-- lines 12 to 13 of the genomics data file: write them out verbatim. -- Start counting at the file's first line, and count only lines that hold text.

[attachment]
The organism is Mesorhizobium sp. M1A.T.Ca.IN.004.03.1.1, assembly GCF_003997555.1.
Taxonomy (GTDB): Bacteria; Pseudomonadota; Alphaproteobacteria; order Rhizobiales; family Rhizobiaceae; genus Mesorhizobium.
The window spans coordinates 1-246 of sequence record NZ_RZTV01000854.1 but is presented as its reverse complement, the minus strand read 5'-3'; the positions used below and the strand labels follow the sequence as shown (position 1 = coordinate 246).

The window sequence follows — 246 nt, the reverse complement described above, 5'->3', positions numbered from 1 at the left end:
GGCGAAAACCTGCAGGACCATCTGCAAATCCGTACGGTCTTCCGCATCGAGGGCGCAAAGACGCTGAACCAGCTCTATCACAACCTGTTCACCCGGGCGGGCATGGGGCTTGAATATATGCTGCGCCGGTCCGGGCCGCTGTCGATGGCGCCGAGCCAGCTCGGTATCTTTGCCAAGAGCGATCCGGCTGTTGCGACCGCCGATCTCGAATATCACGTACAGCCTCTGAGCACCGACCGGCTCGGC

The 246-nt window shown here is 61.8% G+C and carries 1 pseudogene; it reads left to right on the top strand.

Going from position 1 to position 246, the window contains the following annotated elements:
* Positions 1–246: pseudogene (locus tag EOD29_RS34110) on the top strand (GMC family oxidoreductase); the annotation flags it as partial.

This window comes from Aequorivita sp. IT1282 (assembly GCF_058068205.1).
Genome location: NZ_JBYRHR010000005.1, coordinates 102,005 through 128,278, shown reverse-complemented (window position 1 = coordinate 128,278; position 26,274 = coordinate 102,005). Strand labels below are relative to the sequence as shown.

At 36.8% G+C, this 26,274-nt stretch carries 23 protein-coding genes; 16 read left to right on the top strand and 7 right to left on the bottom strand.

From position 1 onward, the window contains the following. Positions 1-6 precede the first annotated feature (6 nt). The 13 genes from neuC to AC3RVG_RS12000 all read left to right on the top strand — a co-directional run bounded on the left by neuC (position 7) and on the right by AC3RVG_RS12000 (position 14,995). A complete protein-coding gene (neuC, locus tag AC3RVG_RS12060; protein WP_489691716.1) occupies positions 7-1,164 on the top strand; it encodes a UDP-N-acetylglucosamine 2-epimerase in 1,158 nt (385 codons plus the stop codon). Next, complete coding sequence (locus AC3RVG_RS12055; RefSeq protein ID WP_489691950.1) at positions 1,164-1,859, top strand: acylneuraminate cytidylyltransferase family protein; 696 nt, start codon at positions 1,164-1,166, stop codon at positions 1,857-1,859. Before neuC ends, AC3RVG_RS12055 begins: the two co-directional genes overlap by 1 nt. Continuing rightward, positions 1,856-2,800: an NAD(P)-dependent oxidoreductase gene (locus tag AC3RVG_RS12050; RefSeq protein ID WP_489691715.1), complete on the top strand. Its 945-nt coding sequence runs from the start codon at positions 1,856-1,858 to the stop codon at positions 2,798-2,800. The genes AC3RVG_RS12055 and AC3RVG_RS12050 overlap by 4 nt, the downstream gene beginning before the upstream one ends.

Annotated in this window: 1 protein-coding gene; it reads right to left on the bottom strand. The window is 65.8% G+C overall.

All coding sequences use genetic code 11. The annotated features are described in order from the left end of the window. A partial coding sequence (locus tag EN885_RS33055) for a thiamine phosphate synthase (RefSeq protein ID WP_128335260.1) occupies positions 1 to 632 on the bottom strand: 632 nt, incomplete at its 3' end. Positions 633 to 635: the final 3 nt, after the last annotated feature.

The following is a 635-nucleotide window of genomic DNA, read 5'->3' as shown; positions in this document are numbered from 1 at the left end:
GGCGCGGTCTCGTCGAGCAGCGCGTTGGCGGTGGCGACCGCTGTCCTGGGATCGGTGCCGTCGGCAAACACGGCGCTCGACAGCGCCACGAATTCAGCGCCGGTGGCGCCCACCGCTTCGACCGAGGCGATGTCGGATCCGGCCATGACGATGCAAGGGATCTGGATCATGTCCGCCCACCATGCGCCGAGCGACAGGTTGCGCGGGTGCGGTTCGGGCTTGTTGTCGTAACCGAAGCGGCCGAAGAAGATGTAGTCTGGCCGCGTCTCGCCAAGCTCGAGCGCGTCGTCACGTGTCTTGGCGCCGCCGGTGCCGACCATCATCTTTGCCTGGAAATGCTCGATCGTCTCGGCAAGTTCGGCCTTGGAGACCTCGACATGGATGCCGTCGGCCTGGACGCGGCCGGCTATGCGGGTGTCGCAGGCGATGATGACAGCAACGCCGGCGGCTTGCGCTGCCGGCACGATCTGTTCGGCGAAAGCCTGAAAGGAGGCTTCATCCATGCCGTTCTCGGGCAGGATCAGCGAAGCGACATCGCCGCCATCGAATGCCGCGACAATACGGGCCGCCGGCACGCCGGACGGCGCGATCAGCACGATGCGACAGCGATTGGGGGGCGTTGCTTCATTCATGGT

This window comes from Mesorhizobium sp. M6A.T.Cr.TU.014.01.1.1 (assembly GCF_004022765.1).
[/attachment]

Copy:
From position 1 onward, the window contains the following. Positions 1-6 precede the first annotated feature (6 nt). The 13 genes from neuC to AC3RVG_RS12000 all read left to right on the top strand — a co-directional run bounded on the left by neuC (position 7) and on the right by AC3RVG_RS12000 (position 14,995). A complete protein-coding gene (neuC, locus tag AC3RVG_RS12060; protein WP_489691716.1) occupies positions 7-1,164 on the top strand; it encodes a UDP-N-acetylglucosamine 2-epimerase in 1,158 nt (385 codons plus the stop codon). Next, complete coding sequence (locus AC3RVG_RS12055; RefSeq protein ID WP_489691950.1) at positions 1,164-1,859, top strand: acylneuraminate cytidylyltransferase family protein; 696 nt, start codon at positions 1,164-1,166, stop codon at positions 1,857-1,859. Before neuC ends, AC3RVG_RS12055 begins: the two co-directional genes overlap by 1 nt. Continuing rightward, positions 1,856-2,800: an NAD(P)-dependent oxidoreductase gene (locus tag AC3RVG_RS12050; RefSeq protein ID WP_489691715.1), complete on the top strand. Its 945-nt coding sequence runs from the start codon at positions 1,856-1,858 to the stop codon at positions 2,798-2,800. The genes AC3RVG_RS12055 and AC3RVG_RS12050 overlap by 4 nt, the downstream gene beginning before the upstream one ends.

Annotated in this window: 1 protein-coding gene; it reads right to left on the bottom strand. The window is 65.8% G+C overall.